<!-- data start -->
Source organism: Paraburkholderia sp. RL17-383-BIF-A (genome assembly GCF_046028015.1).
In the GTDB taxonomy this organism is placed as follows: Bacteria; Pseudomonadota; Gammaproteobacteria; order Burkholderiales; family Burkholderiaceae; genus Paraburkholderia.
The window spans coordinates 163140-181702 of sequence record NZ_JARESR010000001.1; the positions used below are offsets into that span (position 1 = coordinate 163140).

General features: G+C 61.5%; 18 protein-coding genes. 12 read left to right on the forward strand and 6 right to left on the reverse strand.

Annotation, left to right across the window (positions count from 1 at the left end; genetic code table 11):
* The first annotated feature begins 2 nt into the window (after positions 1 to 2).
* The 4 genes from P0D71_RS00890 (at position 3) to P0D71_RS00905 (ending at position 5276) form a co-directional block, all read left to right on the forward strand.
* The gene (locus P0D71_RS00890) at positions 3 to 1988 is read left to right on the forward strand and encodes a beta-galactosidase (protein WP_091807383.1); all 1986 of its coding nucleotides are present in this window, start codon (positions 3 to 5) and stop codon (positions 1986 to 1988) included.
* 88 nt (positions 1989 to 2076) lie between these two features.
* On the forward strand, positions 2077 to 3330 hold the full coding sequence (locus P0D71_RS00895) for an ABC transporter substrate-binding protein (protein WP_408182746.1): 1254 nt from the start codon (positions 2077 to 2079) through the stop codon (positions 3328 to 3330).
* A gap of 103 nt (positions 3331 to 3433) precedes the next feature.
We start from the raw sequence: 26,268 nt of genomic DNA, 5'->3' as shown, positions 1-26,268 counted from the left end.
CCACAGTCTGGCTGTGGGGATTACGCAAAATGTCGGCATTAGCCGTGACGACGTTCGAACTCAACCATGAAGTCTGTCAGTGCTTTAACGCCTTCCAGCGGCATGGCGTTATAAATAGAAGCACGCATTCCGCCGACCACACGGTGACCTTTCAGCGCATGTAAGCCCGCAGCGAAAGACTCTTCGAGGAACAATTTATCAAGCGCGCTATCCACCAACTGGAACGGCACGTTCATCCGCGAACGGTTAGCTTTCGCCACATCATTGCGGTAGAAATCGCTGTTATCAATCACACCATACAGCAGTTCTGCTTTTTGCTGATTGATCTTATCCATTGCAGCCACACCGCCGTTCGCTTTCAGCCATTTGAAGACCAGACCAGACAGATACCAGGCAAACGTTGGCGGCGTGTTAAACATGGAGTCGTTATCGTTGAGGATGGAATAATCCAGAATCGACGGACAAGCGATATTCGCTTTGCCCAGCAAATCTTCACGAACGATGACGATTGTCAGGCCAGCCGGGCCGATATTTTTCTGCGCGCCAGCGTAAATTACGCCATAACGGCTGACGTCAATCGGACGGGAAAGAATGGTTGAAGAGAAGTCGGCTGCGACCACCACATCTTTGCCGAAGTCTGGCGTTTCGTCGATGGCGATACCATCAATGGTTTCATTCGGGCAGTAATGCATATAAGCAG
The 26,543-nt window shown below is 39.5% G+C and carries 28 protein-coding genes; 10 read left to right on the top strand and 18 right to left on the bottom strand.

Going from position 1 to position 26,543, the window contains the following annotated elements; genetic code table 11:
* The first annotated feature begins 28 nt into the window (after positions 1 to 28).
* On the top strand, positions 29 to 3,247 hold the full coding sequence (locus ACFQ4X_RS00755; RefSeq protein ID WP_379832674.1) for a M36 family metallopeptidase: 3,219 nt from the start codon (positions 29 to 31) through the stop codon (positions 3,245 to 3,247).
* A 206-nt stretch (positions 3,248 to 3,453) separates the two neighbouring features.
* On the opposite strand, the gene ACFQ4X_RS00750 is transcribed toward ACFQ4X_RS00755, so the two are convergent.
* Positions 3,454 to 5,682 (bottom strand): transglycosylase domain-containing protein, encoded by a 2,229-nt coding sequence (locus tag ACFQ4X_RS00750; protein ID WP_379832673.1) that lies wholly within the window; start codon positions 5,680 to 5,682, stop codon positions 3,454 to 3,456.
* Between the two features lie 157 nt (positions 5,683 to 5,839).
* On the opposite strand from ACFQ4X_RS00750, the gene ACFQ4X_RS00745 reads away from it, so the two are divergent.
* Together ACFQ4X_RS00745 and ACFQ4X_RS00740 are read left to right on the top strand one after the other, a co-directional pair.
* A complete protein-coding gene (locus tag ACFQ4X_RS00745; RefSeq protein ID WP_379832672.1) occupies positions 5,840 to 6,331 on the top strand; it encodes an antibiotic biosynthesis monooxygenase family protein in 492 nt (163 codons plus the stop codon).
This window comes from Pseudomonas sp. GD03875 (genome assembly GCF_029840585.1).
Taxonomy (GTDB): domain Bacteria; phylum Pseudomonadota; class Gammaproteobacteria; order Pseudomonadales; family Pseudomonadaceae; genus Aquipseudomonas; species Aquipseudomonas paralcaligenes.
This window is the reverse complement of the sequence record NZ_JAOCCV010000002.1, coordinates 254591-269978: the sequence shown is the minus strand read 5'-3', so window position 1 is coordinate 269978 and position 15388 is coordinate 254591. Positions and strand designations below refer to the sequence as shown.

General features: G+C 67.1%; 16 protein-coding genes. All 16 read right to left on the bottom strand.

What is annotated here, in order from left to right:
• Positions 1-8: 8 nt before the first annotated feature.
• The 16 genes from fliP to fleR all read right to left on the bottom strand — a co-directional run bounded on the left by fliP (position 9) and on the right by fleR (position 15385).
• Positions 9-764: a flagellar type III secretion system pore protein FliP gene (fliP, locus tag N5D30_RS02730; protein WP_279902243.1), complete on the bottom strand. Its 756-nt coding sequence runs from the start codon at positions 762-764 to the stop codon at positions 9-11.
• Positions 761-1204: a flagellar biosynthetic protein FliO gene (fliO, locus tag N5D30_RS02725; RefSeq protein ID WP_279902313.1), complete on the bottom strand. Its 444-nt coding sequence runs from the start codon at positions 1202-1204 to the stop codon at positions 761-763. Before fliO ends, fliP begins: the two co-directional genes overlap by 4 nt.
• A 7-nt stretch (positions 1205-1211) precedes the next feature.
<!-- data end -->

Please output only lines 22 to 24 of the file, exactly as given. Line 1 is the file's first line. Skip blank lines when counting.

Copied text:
* On the opposite strand from ACFQ4X_RS00750, the gene ACFQ4X_RS00745 reads away from it, so the two are divergent.
* Together ACFQ4X_RS00745 and ACFQ4X_RS00740 are read left to right on the top strand one after the other, a co-directional pair.
* A complete protein-coding gene (locus tag ACFQ4X_RS00745; RefSeq protein ID WP_379832672.1) occupies positions 5,840 to 6,331 on the top strand; it encodes an antibiotic biosynthesis monooxygenase family protein in 492 nt (163 codons plus the stop codon).